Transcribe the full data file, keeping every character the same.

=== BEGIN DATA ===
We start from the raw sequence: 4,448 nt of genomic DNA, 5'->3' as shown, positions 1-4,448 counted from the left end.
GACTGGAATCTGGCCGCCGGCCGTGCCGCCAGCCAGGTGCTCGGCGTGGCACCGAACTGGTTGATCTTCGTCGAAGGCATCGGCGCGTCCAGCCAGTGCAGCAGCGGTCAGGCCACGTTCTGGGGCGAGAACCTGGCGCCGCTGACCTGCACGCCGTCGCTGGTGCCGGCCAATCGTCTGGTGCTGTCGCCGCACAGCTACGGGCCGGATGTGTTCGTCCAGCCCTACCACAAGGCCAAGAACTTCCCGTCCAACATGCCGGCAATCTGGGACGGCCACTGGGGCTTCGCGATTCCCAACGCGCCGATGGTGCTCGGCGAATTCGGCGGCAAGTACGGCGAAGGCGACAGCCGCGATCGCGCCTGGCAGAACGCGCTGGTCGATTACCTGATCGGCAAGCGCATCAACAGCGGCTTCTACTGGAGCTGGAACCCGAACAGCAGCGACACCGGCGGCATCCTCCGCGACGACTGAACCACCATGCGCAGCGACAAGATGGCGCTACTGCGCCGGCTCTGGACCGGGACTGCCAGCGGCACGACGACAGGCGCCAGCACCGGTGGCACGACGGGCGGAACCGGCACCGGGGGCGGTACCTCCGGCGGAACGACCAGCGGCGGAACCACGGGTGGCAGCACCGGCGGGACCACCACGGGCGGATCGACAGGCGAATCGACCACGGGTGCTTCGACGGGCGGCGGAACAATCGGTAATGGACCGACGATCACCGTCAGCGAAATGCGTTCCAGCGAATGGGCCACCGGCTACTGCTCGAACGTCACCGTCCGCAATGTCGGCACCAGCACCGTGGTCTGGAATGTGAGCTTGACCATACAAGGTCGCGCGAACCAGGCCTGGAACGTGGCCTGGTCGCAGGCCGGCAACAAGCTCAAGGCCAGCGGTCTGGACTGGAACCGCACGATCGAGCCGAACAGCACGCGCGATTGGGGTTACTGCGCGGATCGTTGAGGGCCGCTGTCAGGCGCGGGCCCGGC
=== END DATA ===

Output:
We start from the raw sequence: 4,448 nt of genomic DNA, 5'->3' as shown, positions 1-4,448 counted from the left end.
GACTGGAATCTGGCCGCCGGCCGTGCCGCCAGCCAGGTGCTCGGCGTGGCACCGAACTGGTTGATCTTCGTCGAAGGCATCGGCGCGTCCAGCCAGTGCAGCAGCGGTCAGGCCACGTTCTGGGGCGAGAACCTGGCGCCGCTGACCTGCACGCCGTCGCTGGTGCCGGCCAATCGTCTGGTGCTGTCGCCGCACAGCTACGGGCCGGATGTGTTCGTCCAGCCCTACCACAAGGCCAAGAACTTCCCGTCCAACATGCCGGCAATCTGGGACGGCCACTGGGGCTTCGCGATTCCCAACGCGCCGATGGTGCTCGGCGAATTCGGCGGCAAGTACGGCGAAGGCGACAGCCGCGATCGCGCCTGGCAGAACGCGCTGGTCGATTACCTGATCGGCAAGCGCATCAACAGCGGCTTCTACTGGAGCTGGAACCCGAACAGCAGCGACACCGGCGGCATCCTCCGCGACGACTGAACCACCATGCGCAGCGACAAGATGGCGCTACTGCGCCGGCTCTGGACCGGGACTGCCAGCGGCACGACGACAGGCGCCAGCACCGGTGGCACGACGGGCGGAACCGGCACCGGGGGCGGTACCTCCGGCGGAACGACCAGCGGCGGAACCACGGGTGGCAGCACCGGCGGGACCACCACGGGCGGATCGACAGGCGAATCGACCACGGGTGCTTCGACGGGCGGCGGAACAATCGGTAATGGACCGACGATCACCGTCAGCGAAATGCGTTCCAGCGAATGGGCCACCGGCTACTGCTCGAACGTCACCGTCCGCAATGTCGGCACCAGCACCGTGGTCTGGAATGTGAGCTTGACCATACAAGGTCGCGCGAACCAGGCCTGGAACGTGGCCTGGTCGCAGGCCGGCAACAAGCTCAAGGCCAGCGGTCTGGACTGGAACCGCACGATCGAGCCGAACAGCACGCGCGATTGGGGTTACTGCGCGGATCGTTGAGGGCCGCTGTCAGGCGCGGGCCCGGC